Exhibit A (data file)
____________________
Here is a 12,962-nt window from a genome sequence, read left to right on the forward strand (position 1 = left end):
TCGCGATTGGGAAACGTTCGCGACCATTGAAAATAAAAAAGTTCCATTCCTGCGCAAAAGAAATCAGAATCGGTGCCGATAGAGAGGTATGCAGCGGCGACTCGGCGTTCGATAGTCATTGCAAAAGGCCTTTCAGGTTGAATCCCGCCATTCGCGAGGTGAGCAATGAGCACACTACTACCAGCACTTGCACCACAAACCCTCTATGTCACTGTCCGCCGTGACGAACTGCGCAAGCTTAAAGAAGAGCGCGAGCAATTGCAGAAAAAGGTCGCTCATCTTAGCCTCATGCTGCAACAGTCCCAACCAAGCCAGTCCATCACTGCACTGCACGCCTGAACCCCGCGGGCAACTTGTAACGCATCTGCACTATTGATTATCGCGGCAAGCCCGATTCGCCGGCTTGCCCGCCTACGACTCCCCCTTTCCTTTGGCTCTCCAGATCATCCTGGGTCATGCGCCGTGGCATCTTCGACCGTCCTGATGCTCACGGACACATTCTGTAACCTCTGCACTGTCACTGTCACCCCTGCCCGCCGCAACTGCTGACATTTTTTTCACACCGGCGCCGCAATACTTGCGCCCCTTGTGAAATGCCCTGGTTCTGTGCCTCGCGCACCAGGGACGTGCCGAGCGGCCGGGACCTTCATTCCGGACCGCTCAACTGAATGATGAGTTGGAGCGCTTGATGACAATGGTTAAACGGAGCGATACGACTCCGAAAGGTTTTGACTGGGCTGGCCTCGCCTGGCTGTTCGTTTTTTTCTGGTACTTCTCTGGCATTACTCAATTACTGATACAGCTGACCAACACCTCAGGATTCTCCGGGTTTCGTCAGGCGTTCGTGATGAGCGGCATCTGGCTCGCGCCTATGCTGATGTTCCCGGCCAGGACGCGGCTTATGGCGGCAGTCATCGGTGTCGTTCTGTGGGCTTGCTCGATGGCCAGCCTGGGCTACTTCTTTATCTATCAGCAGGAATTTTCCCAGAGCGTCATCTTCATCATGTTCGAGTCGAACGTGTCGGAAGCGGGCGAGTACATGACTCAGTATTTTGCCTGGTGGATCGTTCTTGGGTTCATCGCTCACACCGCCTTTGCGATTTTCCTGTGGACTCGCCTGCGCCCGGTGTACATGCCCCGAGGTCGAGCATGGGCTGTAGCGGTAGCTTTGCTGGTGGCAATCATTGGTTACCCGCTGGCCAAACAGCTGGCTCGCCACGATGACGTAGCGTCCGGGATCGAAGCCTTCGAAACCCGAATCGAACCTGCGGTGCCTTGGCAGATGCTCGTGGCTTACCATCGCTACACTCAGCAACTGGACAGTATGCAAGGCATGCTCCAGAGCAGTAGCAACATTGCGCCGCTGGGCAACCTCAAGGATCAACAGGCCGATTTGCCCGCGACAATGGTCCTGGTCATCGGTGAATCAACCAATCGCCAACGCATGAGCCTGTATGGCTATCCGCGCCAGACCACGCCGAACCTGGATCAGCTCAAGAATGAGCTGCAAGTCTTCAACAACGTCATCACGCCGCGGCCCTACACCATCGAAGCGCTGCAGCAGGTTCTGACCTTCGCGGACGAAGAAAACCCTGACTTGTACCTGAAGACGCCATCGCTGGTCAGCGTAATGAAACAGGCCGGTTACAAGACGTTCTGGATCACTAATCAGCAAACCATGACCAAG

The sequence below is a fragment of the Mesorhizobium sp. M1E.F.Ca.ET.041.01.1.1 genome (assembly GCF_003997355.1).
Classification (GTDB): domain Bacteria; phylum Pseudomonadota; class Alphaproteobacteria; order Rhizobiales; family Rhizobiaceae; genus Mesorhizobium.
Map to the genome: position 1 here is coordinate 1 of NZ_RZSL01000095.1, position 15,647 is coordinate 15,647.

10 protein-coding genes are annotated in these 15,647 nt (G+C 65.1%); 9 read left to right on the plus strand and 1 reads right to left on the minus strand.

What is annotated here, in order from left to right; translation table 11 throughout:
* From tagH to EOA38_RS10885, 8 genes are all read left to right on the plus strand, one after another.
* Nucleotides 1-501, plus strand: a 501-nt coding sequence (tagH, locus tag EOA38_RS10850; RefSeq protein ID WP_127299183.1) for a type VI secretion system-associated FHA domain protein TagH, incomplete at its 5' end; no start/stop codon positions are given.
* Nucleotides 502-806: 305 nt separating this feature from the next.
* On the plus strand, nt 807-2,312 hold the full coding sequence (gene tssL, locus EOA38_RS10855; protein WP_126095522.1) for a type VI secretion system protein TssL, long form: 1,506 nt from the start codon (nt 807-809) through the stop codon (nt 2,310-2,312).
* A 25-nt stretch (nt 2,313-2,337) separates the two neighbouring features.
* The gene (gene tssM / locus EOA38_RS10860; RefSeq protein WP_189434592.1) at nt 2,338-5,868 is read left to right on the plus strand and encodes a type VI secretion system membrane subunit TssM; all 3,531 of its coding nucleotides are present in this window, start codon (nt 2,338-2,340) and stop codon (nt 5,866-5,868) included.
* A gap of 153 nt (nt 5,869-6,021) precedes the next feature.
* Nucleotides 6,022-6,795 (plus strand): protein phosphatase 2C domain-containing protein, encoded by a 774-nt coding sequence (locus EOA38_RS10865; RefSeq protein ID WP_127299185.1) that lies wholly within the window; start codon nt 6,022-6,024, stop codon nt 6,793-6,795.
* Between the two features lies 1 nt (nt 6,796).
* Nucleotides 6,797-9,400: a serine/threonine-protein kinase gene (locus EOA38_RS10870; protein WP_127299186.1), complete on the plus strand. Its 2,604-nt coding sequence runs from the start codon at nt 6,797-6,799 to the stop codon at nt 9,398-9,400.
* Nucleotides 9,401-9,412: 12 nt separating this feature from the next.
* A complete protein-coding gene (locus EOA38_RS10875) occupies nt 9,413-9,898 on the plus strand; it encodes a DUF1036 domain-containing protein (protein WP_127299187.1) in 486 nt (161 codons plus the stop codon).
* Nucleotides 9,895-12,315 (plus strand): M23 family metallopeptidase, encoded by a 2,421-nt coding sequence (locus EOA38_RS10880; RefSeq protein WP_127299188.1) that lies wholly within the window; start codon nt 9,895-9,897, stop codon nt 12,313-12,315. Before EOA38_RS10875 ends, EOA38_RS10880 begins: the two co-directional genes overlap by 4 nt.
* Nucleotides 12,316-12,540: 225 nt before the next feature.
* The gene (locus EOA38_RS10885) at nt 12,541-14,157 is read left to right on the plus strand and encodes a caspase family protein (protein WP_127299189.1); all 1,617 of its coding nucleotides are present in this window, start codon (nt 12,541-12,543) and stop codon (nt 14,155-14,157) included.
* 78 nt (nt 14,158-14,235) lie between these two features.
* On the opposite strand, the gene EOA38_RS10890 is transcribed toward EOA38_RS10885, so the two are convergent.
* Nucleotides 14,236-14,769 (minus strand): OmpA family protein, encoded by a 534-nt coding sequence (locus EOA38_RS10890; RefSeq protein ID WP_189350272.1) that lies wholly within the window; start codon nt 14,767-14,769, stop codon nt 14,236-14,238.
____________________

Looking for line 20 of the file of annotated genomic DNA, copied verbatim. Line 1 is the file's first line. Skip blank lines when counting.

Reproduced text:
* Nucleotides 9,895-12,315 (plus strand): M23 family metallopeptidase, encoded by a 2,421-nt coding sequence (locus EOA38_RS10880; RefSeq protein WP_127299188.1) that lies wholly within the window; start codon nt 9,895-9,897, stop codon nt 12,313-12,315. Before EOA38_RS10875 ends, EOA38_RS10880 begins: the two co-directional genes overlap by 4 nt.